Okay, there is probably a better way to phrase this question. I am writing a script to configure my web servers on the first boot, but I hit a snag when generating the GPG key that will be used to encrypt backups with duplicity.

I am using this to generate the key without user interaction, but I need a way to get only the number under pub to throw on a file that will be used by duplicity later on the script.

I need this:

jamespond@penelope:~$ gpg --list-public-keys
pub   rsa3072 2018-11-10 [SC] [expires: 2020-11-09]
uid           [ultimate] James Pond <root@madpony.co>
sub   rsa3072 2018-11-10 [E] [expires: 2020-11-09]

To become this:

jamespond@penelope:~$ gpg --list-public-keys | somecommand

Is that possible? I looked at GPG's man page and it doesn't seem like there is a command for that, so I am guessing I would need to pipe --list-public-keys to sed? But I have no idea what regular expression I would need to use to get just that piece of the puzzle.

Thanks in advance!

  • 1
    What version of gpg do you have? When I looked at the man page, under --list-public-keys, it said exactly what to do. – Michael Hampton Nov 22 '18 at 15:56
  • @MichaelHampton Using GPG 2.2.8. Problem with --with-colons is that it also does not give me a readable format. My understanding is that duplicity only accept "8304C92D7F77938BCE05A1619FC07FF505D443D3" as input for --encryption-key (but I could be wrong). – James Pond Nov 22 '18 at 16:00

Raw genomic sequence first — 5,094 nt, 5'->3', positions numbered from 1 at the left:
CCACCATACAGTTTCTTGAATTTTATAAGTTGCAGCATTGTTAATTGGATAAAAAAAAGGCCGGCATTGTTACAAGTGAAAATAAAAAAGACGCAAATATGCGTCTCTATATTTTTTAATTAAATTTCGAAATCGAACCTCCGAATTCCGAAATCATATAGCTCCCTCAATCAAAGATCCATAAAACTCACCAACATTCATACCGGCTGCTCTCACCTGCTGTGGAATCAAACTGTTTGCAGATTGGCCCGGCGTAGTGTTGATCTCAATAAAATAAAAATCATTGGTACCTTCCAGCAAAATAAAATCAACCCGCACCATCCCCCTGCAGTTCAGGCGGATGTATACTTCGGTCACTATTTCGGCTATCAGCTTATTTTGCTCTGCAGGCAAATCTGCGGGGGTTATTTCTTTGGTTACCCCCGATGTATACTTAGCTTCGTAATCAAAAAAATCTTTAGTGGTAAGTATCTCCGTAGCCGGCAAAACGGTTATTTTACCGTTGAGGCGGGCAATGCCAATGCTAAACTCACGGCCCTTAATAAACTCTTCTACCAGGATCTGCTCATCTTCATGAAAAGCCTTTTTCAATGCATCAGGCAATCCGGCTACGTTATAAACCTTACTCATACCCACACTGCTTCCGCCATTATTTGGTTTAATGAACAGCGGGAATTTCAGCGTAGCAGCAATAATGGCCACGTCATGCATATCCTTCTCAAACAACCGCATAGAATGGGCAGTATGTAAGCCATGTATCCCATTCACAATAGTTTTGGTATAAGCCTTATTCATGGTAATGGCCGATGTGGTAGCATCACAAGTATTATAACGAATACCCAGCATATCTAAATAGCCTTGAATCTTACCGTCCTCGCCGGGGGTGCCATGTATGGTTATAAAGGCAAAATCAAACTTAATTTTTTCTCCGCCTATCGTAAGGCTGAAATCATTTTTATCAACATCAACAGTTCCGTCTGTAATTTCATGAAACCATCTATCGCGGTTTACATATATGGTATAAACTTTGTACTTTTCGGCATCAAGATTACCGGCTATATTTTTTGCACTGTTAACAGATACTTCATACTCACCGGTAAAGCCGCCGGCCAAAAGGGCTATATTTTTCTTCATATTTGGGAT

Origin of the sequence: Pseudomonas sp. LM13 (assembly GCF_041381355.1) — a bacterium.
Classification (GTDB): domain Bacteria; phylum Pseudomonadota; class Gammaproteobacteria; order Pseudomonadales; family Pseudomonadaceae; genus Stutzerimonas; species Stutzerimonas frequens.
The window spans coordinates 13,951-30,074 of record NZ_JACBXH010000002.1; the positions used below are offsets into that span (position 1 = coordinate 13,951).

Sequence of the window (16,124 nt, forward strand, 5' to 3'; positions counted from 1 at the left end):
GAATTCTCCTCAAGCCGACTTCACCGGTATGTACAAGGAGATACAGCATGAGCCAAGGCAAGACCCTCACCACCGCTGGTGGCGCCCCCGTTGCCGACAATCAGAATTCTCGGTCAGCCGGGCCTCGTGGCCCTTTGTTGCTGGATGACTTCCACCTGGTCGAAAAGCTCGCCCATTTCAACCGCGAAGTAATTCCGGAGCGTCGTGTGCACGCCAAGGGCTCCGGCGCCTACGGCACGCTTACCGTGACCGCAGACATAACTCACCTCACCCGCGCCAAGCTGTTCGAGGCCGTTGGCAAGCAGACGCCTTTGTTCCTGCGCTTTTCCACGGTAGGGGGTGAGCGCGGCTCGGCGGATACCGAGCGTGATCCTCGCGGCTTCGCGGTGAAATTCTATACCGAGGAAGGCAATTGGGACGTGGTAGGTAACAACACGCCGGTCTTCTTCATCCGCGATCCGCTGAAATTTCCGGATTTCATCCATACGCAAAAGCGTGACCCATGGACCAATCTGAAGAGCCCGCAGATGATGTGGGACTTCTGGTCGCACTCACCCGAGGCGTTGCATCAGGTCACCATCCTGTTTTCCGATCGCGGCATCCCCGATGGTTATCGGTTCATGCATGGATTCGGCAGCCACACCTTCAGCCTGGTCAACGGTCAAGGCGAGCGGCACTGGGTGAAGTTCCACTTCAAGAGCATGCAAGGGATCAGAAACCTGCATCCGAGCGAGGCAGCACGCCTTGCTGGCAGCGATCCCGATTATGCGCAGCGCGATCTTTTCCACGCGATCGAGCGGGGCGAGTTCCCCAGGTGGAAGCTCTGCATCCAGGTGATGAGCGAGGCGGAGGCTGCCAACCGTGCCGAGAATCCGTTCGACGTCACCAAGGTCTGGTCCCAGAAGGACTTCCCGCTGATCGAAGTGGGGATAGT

• That's the wrong field. The field is listed on the pub line, not the uid line. – Michael Hampton Nov 22 '18 at 16:01
  • @MichaelHampton Ah, I was looking at this the wrong way. Using the name on the uid line is accepted by duplicity (so --encryption-key="James Pond"). Thank you! :) – James Pond Nov 22 '18 at 16:06

First, you will want to use the --with-colons output mode for scripting. Then, to grab only the fingerprints of the public keys, I used sed to narrow down to only the pub part and cut to get to the 10th field of the fpr field:

gpg --list-public-keys --with-colons \
    | sed -ne '/^pub:/,/^fpr:/ { /^fpr:/ p }' \
    | cut -d: -f10

If you have multiple keys, it will print each of them on a line of its own.

  • This is exactly what I was looking for, thank you! :) – James Pond Dec 31 '18 at 18:00

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